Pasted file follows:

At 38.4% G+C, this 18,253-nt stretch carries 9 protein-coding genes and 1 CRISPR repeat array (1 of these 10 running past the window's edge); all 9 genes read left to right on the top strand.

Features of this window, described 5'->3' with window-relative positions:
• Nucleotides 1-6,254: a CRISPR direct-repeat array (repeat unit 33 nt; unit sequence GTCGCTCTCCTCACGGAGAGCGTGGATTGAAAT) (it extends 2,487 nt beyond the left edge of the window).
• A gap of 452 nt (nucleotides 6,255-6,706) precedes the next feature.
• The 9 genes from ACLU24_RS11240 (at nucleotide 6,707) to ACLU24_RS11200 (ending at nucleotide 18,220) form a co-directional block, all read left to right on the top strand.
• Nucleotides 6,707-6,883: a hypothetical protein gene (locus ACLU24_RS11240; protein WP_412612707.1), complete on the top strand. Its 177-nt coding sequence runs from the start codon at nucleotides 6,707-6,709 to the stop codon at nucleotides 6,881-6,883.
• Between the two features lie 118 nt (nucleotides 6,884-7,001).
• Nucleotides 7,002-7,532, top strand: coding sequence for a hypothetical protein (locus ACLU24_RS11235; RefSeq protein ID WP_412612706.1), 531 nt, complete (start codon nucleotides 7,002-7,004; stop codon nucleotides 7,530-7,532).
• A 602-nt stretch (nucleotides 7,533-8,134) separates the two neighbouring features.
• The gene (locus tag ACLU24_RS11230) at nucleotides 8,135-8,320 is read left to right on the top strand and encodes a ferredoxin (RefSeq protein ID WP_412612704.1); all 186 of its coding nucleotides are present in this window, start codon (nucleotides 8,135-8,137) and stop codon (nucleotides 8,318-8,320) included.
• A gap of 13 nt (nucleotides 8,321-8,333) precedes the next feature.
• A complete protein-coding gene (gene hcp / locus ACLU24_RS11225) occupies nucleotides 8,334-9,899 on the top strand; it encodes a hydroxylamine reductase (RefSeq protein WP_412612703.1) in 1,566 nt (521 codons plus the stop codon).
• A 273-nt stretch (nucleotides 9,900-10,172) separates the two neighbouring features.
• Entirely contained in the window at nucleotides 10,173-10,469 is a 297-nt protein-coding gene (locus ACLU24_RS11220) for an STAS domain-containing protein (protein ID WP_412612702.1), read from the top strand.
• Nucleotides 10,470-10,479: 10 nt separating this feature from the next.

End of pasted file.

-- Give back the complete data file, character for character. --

At 38.4% G+C, this 18,253-nt stretch carries 9 protein-coding genes and 1 CRISPR repeat array (1 of these 10 running past the window's edge); all 9 genes read left to right on the top strand.

Features of this window, described 5'->3' with window-relative positions:
• Nucleotides 1-6,254: a CRISPR direct-repeat array (repeat unit 33 nt; unit sequence GTCGCTCTCCTCACGGAGAGCGTGGATTGAAAT) (it extends 2,487 nt beyond the left edge of the window).
• A gap of 452 nt (nucleotides 6,255-6,706) precedes the next feature.
• The 9 genes from ACLU24_RS11240 (at nucleotide 6,707) to ACLU24_RS11200 (ending at nucleotide 18,220) form a co-directional block, all read left to right on the top strand.
• Nucleotides 6,707-6,883: a hypothetical protein gene (locus ACLU24_RS11240; protein WP_412612707.1), complete on the top strand. Its 177-nt coding sequence runs from the start codon at nucleotides 6,707-6,709 to the stop codon at nucleotides 6,881-6,883.
• Between the two features lie 118 nt (nucleotides 6,884-7,001).
• Nucleotides 7,002-7,532, top strand: coding sequence for a hypothetical protein (locus ACLU24_RS11235; RefSeq protein ID WP_412612706.1), 531 nt, complete (start codon nucleotides 7,002-7,004; stop codon nucleotides 7,530-7,532).
• A 602-nt stretch (nucleotides 7,533-8,134) separates the two neighbouring features.
• The gene (locus tag ACLU24_RS11230) at nucleotides 8,135-8,320 is read left to right on the top strand and encodes a ferredoxin (RefSeq protein ID WP_412612704.1); all 186 of its coding nucleotides are present in this window, start codon (nucleotides 8,135-8,137) and stop codon (nucleotides 8,318-8,320) included.
• A gap of 13 nt (nucleotides 8,321-8,333) precedes the next feature.
• A complete protein-coding gene (gene hcp / locus ACLU24_RS11225) occupies nucleotides 8,334-9,899 on the top strand; it encodes a hydroxylamine reductase (RefSeq protein WP_412612703.1) in 1,566 nt (521 codons plus the stop codon).
• A 273-nt stretch (nucleotides 9,900-10,172) separates the two neighbouring features.
• Entirely contained in the window at nucleotides 10,173-10,469 is a 297-nt protein-coding gene (locus ACLU24_RS11220) for an STAS domain-containing protein (protein ID WP_412612702.1), read from the top strand.
• Nucleotides 10,470-10,479: 10 nt separating this feature from the next.